- The Washington Times - Saturday, November 9, 2002

Maryland House Speaker Casper R. Taylor Jr. said yesterday he will seek a recount of ballots in Tuesday's election after apparently losing to Republican challenger LeRoy E. Myers.
A count of absentee ballots in legislative District 1C, which covers Allegany and Washington counties, narrowed the gap between Mr. Taylor and Mr. Myers to 71 votes Thursday. Mr. Taylor met with advisers and lawyers about whether to ask for a recount before the Nov. 18 deadline.
"We're going ahead with a request of a recount. I really do think that the statewide importance of the election and the closeness of the count warrant a recount to bring closure to this issue," said Mr. Taylor, who has been House speaker since 1994.
There were 11,219 votes cast in the race: Mr. Myers received 5,645 votes and Mr. Taylor 5,574. Nearly 30 ballots remain to be counted before Allegany and Washington counties certify the election Friday.
Mr. Myers claimed victory Thursday, but Mr. Taylor has yet to concede.
"A lot of this is a negative vote against Casper Taylor. People in Washington County did not want to vote for him; they wanted LeRoy Myers to represent them," Mr. Myers said. "And in Allegany, where I was an unknown until four months ago, the people wanted change."
Mr. Taylor, a Democrat, has represented Allegany County in the House of Delegates since 1975. This year his legislative district was redrawn to include more voters from Washington County, based on changes in state population from the 2000 census.
Allegany is one of four counties in the state that used a new computerized voting system in this year's elections. A sampling of precincts yesterday showed that the vote had been 100 percent accurate, said Kitty Davis, county administrator of elections.
With Lt. Gov. Kathleen Kennedy Townsend's loss to Rep. Robert L. Ehrlich Jr. in the governor's race, Mr. Taylor's loss was one of two major upsets for Maryland Democrats on Tuesday.
Several Democratic lawmakers, including Delegates Michael E. Busch of Anne Arundel County and Howard P. Rawlings of Baltimore are eyeing the speaker's job.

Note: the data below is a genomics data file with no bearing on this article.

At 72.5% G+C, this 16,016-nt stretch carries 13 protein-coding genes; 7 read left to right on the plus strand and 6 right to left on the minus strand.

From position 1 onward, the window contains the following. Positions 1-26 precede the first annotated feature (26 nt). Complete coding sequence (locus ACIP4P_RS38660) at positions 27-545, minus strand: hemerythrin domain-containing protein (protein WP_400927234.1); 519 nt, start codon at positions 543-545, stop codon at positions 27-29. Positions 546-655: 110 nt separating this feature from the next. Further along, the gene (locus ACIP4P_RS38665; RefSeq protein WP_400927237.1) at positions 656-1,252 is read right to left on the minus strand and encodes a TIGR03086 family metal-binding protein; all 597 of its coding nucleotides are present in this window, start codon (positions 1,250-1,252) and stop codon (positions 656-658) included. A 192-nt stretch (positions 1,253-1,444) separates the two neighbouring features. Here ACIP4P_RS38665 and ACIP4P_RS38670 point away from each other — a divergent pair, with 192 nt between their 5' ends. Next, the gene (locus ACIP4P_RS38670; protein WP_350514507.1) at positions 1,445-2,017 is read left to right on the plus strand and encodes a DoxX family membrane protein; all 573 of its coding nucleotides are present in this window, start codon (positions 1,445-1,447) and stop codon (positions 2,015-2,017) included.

Meanwhile, Senate President Thomas V. Mike Miller Jr. announced changes Thursday to five of the six Senate leadership posts, vacated by retiring legislators and others who lost their elections.
Sen. Thomas M. Middleton of Charles County will lead the Finance Committee; Sen. Ulysses Currie of Prince George's County will lead the Budget and Taxation Committee; Sen. Brian E. Frosh of Montgomery County will lead the Judicial Proceedings Committee; and Sen. Paula C. Hollinger of Baltimore County will lead the Education, Health and Environment Committee. Sen. Nathaniel J. McFadden of Baltimore will be the new majority leader.
Mr. Miller said he wanted to move quickly to fill the leadership slots so the Senate would be prepared for the new governor's transition.
"I am pleased to announce a strong and committed leadership team that will work through the transition and hit the ground running on Jan. 8, 2003," he said.
This article is based in part on wire service reports.

Copyright © 2019 The Washington Times, LLC. Click here for reprint permission.

The Washington Times Comment Policy

The Washington Times welcomes your comments on Spot.im, our third-party provider. Please read our Comment Policy before commenting.


Click to Read More and View Comments

Click to Hide